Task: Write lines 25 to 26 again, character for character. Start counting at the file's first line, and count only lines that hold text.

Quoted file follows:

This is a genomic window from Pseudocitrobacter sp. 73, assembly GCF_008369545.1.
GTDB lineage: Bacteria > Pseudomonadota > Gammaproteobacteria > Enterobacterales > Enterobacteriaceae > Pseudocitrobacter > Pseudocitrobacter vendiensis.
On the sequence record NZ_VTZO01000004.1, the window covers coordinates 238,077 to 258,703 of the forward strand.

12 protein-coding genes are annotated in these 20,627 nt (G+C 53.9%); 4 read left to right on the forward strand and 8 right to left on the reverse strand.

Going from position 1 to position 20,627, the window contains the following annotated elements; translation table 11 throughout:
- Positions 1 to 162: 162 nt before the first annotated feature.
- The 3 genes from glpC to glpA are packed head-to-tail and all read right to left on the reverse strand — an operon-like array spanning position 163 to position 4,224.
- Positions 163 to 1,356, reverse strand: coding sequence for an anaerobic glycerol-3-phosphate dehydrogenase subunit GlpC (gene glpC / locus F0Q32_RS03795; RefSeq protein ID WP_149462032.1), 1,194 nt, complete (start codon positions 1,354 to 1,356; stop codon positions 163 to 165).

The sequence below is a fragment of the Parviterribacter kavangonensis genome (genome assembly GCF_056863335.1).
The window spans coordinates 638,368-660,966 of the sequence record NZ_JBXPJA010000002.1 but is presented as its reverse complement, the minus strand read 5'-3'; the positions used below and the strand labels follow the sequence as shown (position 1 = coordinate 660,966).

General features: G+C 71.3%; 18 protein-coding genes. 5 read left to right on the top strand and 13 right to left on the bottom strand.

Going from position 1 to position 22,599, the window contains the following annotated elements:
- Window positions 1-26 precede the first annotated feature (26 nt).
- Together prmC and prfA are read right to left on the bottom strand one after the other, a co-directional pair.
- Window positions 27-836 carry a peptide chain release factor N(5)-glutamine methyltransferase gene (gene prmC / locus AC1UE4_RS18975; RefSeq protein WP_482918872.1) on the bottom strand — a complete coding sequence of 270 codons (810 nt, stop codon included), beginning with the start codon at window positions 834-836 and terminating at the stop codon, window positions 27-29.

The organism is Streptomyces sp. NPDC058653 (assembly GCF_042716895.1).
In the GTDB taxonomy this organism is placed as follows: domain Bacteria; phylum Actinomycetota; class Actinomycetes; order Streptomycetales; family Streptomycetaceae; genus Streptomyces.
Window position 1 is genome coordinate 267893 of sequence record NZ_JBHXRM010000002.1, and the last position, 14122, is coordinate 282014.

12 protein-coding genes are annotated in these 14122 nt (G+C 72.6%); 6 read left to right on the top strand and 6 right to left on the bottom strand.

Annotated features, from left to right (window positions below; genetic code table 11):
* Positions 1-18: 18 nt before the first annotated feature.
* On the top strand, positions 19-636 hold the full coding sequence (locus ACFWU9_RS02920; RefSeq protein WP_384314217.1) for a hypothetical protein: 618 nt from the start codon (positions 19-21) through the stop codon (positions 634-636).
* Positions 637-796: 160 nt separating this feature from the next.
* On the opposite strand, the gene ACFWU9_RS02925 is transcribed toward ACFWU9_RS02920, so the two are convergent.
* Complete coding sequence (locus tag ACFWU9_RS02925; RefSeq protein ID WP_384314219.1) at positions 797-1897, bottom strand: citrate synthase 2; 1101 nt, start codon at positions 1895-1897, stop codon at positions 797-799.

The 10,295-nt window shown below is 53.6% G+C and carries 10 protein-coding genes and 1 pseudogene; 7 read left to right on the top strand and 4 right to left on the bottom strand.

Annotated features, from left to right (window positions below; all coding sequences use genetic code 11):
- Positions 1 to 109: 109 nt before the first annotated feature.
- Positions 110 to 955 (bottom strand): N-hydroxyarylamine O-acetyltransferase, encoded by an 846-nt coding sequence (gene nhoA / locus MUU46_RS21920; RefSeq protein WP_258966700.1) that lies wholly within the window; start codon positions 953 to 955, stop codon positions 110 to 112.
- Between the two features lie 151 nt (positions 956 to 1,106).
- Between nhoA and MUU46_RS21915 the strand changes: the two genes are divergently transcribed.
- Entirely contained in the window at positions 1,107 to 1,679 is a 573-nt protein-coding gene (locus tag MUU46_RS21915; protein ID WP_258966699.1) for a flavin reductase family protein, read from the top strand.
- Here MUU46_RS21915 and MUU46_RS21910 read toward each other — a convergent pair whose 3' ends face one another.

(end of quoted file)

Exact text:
* Complete coding sequence (locus tag ACFWU9_RS02925; RefSeq protein ID WP_384314219.1) at positions 797-1897, bottom strand: citrate synthase 2; 1101 nt, start codon at positions 1895-1897, stop codon at positions 797-799.

The 10,295-nt window shown below is 53.6% G+C and carries 10 protein-coding genes and 1 pseudogene; 7 read left to right on the top strand and 4 right to left on the bottom strand.